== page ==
Staff Publications

Staff Publications

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    'Staff publications' is the digital repository of Wageningen University & Research

    'Staff publications' contains references to publications authored by Wageningen University staff from 1976 onward.

    Publications authored by the staff of the Research Institutes are available from 1995 onwards.

    Full text documents are added when available. The database is updated daily and currently holds about 240,000 items, of which 72,000 in open access.

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Record number 498380
Title Competition for light and nutrients in layered communities of aquatic plants
Author(s) Gerven, Luuk P.A. van; Klein, Jeroen J.M. de; Gerla, Daan J.; Kooi, Bob W.; Kuiper, Jan J.; Mooij, Wolf M.
Source American Naturalist 186 (2015)1. - ISSN 0003-0147 - p. 72 - 83.
DOI https://doi.org/10.1086/681620
Department(s) Aquatic Ecology and Water Quality Management
WIMEK
IMARES Ecosystemen
Publication type Refereed Article in a scientific journal
Publication year 2015
Keyword(s) Alternative stable states - Coexistence - Competitive exclusion - Macrophytes - Resource competition - Theoretical model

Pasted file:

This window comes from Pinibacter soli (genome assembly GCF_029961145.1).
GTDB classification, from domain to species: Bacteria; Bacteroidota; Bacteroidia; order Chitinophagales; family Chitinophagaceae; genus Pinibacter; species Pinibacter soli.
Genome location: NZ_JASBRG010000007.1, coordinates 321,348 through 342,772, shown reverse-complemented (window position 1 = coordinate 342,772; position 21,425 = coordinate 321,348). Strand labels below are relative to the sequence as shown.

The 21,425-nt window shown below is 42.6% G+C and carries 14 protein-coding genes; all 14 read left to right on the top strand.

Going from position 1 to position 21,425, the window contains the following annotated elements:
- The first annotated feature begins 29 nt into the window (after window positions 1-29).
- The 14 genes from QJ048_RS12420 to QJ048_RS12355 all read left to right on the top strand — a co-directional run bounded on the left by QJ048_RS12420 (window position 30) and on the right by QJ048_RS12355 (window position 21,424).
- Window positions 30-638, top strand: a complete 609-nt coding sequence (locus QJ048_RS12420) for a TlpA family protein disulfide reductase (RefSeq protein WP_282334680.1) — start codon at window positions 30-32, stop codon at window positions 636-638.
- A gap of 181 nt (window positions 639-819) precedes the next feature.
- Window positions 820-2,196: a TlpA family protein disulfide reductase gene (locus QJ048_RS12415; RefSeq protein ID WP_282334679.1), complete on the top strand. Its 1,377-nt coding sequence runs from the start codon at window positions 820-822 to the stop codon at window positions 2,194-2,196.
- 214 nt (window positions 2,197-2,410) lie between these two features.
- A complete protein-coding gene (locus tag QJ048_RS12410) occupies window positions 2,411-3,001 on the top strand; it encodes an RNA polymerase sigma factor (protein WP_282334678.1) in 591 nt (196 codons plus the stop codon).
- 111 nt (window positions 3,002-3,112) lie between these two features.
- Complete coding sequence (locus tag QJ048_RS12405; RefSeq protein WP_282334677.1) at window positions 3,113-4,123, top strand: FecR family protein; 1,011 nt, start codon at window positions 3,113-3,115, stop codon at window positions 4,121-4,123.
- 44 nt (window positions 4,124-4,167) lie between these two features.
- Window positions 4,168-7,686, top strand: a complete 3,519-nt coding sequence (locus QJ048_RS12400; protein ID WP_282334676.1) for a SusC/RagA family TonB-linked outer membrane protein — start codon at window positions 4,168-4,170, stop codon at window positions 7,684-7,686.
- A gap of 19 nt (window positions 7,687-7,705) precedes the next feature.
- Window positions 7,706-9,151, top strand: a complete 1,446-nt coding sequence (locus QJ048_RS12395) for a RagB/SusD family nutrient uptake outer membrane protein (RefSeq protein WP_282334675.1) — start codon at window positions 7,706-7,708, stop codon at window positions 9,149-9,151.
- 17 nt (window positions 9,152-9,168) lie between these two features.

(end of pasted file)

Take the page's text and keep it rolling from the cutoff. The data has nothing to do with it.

Abstract

Dominance of free-floating plants poses a threat to biodiversity in many freshwater ecosystems. Here we propose a theoretical framework to understand this dominance, by modeling the competition for light and nutrients in a layered community of floating and submerged plants. The model shows that at high supply of light and nutrients, floating plants always dominate due to their primacy for light, even when submerged plants have lower minimal resource requirements. The model also shows that floating-plant dominance cannot be an alternative stable state in light-limited environments but only in nutrient-limited environments, depending on the plants’ resource consumption traits. Compared to unlayered communities, the asymmetry in competition for light—coincident with symmetry in competition for nutrients—leads to fundamentally different results: competition outcomes can no longer be predicted from species traits such as minimal resource requirements (R* rule) and resource consumption. Also, the same two species can, depending on the environment, coexist or be alternative stable states. When applied to two common plant species in temperate regions, both the model and field data suggest that floating-plant dominance is unlikely to be an alternative stable state.

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